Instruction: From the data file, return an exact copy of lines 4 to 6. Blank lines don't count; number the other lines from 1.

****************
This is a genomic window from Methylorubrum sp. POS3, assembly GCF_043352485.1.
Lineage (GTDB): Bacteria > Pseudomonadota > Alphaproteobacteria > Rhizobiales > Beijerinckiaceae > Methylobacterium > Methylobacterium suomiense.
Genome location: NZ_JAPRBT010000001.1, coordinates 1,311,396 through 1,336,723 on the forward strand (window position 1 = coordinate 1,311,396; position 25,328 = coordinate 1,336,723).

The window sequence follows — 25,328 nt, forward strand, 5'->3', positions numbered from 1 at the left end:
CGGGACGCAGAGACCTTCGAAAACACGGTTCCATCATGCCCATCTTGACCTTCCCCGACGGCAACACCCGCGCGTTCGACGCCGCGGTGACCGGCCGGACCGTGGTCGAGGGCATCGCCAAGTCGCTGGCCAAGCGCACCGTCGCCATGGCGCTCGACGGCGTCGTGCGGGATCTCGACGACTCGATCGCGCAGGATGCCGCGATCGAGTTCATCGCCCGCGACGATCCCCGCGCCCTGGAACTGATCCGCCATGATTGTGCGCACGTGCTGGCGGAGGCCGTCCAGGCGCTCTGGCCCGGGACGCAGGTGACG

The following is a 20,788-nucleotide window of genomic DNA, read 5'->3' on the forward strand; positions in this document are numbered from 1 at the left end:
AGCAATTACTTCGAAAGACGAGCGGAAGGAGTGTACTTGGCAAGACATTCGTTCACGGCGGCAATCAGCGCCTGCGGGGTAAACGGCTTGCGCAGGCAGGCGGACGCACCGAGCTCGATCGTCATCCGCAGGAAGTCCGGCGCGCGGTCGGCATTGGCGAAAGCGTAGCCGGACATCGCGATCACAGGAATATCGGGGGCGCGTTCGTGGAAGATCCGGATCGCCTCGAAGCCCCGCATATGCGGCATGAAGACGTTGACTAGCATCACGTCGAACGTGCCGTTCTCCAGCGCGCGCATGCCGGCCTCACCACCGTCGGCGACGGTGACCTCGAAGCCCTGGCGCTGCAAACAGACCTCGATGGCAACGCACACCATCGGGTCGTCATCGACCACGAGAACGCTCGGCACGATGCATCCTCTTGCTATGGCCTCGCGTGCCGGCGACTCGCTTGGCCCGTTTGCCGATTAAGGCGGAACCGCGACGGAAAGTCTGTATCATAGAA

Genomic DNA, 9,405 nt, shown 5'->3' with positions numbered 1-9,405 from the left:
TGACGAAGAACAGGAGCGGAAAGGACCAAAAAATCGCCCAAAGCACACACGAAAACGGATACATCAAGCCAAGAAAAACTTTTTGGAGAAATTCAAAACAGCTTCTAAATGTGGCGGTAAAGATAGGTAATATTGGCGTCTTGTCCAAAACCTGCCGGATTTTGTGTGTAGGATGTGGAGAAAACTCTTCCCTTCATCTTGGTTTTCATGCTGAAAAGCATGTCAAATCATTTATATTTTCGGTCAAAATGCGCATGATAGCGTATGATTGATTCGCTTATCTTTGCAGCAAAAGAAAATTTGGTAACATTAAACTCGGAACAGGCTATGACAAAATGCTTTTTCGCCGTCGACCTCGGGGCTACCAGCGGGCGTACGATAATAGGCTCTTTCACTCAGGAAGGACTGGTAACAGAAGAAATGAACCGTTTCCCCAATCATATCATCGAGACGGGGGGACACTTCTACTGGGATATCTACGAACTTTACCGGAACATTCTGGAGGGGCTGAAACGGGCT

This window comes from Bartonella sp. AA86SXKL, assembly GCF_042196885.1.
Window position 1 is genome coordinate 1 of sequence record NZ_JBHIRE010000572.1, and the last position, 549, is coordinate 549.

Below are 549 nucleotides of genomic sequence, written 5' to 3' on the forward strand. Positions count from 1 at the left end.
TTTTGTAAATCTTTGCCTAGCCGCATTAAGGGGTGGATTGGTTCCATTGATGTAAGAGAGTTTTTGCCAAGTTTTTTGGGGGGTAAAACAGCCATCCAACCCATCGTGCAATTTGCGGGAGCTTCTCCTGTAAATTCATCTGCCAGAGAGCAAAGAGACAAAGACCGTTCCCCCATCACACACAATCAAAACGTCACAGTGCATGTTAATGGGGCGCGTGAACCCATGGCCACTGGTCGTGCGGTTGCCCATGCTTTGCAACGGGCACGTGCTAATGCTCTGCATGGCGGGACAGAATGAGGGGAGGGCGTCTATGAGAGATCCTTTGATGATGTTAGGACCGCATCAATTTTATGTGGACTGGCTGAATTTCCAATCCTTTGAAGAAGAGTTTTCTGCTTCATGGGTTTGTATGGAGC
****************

The window sequence follows — 25,328 nt, forward strand, 5'->3', positions numbered from 1 at the left end:
CGGGACGCAGAGACCTTCGAAAACACGGTTCCATCATGCCCATCTTGACCTTCCCCGACGGCAACACCCGCGCGTTCGACGCCGCGGTGACCGGCCGGACCGTGGTCGAGGGCATCGCCAAGTCGCTGGCCAAGCGCACCGTCGCCATGGCGCTCGACGGCGTCGTGCGGGATCTCGACGACTCGATCGCGCAGGATGCCGCGATCGAGTTCATCGCCCGCGACGATCCCCGCGCCCTGGAACTGATCCGCCATGATTGTGCGCACGTGCTGGCGGAGGCCGTCCAGGCGCTCTGGCCCGGGACGCAGGTGACG

The following is a 20,788-nucleotide window of genomic DNA, read 5'->3' on the forward strand; positions in this document are numbered from 1 at the left end: